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Sunday, February 23rd: I head out to run and wear my Camelbak, in case I end up feeling good and wanting to run longer. The first 3 miles were terrible. TERRIBLE! I actually stopped to walk at mile 3 and was contemplating calling Kevin to come get me. I told myself this was a sign that it wasn’t meant to be, that I shouldn’t force myself to do something I wasn’t enjoying. But then something changed. This is where it starts to get a little strange… at this moment a little voice in my head told me to give it one more chance. So I started running again, and it felt amazing. I ran 10 more miles and felt like I floated the entire time. I took that as a sign- maybe I should give the marathon another try, just like I gave today’s run a second chance. Maybe it could turn out to be better than I ever imagined.  I decided to go for it.

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I swear this shirt is lucky- I’ve never had a bad run while wearing it, which is why I wore it on race day too!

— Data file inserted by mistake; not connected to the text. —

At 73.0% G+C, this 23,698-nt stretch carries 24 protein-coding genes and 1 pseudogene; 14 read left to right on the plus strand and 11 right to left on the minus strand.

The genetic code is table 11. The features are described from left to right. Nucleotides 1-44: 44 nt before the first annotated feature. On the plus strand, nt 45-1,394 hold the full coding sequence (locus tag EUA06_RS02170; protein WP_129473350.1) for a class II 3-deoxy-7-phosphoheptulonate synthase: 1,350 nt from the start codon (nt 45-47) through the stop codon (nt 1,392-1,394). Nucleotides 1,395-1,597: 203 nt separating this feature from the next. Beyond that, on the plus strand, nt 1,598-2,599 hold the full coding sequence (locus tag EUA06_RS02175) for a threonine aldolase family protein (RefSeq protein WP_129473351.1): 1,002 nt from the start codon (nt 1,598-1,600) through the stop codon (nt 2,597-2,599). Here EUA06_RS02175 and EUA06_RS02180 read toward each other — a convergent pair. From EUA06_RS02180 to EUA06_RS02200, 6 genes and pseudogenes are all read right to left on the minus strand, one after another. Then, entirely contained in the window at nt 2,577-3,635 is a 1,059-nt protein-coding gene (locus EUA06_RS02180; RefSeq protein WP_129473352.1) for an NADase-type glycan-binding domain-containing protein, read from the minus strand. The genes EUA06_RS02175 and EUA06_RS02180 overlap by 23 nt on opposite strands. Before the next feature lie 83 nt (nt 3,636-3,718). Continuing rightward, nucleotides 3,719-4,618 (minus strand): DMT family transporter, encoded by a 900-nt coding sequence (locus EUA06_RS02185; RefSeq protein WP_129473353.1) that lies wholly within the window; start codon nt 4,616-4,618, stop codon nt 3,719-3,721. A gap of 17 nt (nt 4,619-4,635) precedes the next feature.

Monday, February 24th: I mail in my registration and start mentally preparing myself for another marathon. It was actually kind of perfect because this race was 3 weeks after Myrtle Beach, when I would be tapering. I could call my 21.37 miles in Myrtle Beach my final “training run” and cut back from there. I started to get excited.

Friday, February 28th: I noticed that the check I sent to register for the race hadn’t come out of my account yet, so I checked the website to see what was going on. My heart sank again when I saw that they posted that it had reached capacity (200 runners- a small race!) a couple of days before. I figured that since my check hadn’t been cashed I didn’t get it. I was disappointed, and started contemplating running the Rock & Roll DC race the following weekend instead. But it never felt “right” to me, and I haven’t had the best experiences with Rock & Roll races. I wondered if I should take that I didn’t get in as another sign that it wasn’t meant to be, and just accept it.